Social Regulations as Trade Barriers: How Regulatory Reform Can Also Help Liberalize Trade
Vogel, David, Brookings Review
As U.S. regulatory reformers scrutinize the costs and benefits of federal regulations, they should also heed the regulation-related complaints of unfair trade practices from America's trading partners. For Just as many U.S. health, safety, and environmental regulations impose substantial costs on American industry without yielding significant gain to society, some also disproportionately burden foreign producers seeking to do business here.
Criticisms of U.S. regulations by foreign firms are not always well founded. Just because a regulation imposes undue strains on importers does not automatically make it protectionist. But as a brief review of two important U.S. social regulations--fuel economy standards and rules for reformulated gasoline--will show, the regulatory burdens imposed on domestic firms are often closely connected to the emergence of new nontariff trade barriers. In cases such as these, trade liberalization and regulatory reform can be mutually reinforcing.
U.S. FUEL ECONOMY STANDARDS
When Congress faced the challenge of formulating a long-term plan to reduce the nation's use of oil during the early 1970s, federal price controls on fuel were encouraging excessive consumption. Nowhere was this more apparent than in automotive fuel use, which accounted for 25 percent of American energy demand and the dominant share of domestic petroleum consumption. But fearful of a political backlash from ending price controls--let alone adding to the price with a new fuel tax, the policy adopted by virtually all other advanced nations--Congress shifted the burden of conservation onto motor vehicle manufacturers. It established fuel economy standards for all passenger vehicles sold in the United States. Beginning in the 1978 model year, the average fuel economy standard for all cars produced by each company was set at 18 miles per gallon. (Since 1990 the requirement for passenger cars has been 27.5.)
But the corporate average fuel economy (CAFE) standards are a dubious means of conserving energy. Their biggest shortcoming is that they focus the entire effort to reduce fuel consumption at the point of vehicle purchase. Once a consumer has bought a relatively fuel-efficient vehicle, he or she has no further incentive to drive less, or more slowly, or carpool--all good ways to conserve energy. In fact, because a new vehicle gets better gas Mileage, motorists are inclined to drive more. Between 1973 and 1994 the average cost of motoring an extra mile fell by one-third, driving up the use of vehicles and driving down--by between 10 percent and 30 percent--the potential fuel savings from CAFE.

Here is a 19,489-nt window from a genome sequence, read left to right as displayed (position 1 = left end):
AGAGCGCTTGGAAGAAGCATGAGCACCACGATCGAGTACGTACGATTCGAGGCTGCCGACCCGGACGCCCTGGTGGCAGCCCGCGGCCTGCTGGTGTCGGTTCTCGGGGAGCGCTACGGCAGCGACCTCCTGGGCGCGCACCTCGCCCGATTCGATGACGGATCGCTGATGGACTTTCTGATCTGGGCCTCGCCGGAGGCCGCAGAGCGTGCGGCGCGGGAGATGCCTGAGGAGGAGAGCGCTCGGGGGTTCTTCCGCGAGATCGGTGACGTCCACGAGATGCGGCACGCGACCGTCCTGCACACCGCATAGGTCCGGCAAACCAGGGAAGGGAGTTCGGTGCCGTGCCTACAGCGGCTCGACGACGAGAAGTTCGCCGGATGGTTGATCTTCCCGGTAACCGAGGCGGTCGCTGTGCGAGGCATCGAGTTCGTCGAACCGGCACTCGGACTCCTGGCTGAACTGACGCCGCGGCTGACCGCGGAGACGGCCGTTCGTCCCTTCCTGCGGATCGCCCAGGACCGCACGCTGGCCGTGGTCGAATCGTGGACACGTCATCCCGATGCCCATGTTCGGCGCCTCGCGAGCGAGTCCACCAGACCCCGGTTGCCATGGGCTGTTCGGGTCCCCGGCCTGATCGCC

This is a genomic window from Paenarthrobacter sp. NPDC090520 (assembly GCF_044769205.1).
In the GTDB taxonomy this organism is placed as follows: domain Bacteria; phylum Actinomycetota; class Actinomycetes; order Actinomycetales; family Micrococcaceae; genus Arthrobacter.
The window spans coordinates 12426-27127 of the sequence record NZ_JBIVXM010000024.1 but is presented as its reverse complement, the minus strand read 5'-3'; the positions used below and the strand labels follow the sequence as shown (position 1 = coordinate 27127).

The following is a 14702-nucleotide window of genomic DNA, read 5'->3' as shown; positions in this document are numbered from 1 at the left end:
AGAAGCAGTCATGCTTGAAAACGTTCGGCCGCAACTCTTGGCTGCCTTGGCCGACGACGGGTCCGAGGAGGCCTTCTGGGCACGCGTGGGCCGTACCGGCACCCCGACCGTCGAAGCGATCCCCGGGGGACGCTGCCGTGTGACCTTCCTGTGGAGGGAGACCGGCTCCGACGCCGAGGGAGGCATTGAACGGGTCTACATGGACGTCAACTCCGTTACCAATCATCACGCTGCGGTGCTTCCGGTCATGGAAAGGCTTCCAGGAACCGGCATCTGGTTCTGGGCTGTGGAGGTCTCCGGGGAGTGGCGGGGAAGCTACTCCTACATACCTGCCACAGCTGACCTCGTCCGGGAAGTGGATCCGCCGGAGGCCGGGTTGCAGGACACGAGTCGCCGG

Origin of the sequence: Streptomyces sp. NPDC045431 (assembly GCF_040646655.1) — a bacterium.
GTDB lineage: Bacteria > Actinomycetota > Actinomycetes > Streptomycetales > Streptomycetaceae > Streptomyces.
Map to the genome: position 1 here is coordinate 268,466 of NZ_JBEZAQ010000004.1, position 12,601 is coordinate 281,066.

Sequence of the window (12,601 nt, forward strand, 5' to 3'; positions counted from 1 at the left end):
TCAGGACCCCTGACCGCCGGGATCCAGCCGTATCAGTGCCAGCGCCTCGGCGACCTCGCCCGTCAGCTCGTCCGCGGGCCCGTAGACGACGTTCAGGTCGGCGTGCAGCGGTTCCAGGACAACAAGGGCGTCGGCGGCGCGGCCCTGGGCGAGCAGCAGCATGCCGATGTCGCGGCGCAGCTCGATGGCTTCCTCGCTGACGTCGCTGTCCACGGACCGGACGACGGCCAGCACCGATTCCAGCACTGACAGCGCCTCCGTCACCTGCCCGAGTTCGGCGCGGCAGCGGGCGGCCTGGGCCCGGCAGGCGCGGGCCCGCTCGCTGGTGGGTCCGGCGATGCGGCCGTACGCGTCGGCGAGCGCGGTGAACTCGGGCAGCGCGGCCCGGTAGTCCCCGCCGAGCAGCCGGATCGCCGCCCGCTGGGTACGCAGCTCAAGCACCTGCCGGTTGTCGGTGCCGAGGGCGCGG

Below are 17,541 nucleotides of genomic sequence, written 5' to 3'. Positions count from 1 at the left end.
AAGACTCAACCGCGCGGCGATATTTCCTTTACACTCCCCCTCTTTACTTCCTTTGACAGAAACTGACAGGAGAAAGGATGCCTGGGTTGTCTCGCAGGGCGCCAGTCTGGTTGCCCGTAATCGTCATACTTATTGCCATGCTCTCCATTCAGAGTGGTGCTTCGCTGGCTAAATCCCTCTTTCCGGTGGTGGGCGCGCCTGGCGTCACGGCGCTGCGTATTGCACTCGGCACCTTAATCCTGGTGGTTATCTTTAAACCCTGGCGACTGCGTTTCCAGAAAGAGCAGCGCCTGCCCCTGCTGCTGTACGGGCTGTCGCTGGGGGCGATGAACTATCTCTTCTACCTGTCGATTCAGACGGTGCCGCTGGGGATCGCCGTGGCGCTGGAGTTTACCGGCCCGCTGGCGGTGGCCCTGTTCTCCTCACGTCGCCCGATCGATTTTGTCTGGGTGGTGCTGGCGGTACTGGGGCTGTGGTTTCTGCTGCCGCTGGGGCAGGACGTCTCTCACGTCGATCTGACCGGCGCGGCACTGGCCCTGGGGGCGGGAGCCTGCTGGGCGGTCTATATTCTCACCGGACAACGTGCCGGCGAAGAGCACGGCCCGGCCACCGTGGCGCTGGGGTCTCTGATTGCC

Although nearly 20 years of CAFE standards have helped improve overall fuel efficiency in the United States, a gas tax would have been much more efficient. According to Robert A. Leone and Thomas W. Parkinson, a "gasoline tax required to match CAFE's conservation effect would have reduced producer and consumer welfare by 8 cents a gallon saved while the regulatory alternative actually reduced welfare by around 60 cents a gallon saved." Pietro Nivola and Robert Crandall estimate that a tax of (at most) 25 cents a gallon beginning in 1986 would have yielded as much, if not more, oil conservation as was achieved by CAFE through 1992.
Meanwhile, total fuel usage by all U.S. motor vehicles grew by 50 percent between 1970 and 1988. Average motor fuel consumption per vehicle in the United States has remained twice as high as in Europe and Japan. U.S. gas consumption reached a record 7.79 million barrels a day in 1995.
FUEL STANDARDS AND TRADE DISPUTES
Although CAFE may not have cut the U.S. use of oil, it has improved the competitive position of the American auto industry by handicapping European makers of luxury cars. Nearly A the vehicles turned out by Jaguar, BMW, Volvo, Saab, Mercedes Benz, Rolls-Royce, and Porsche are high-end products with relatively low mileage per gallon. …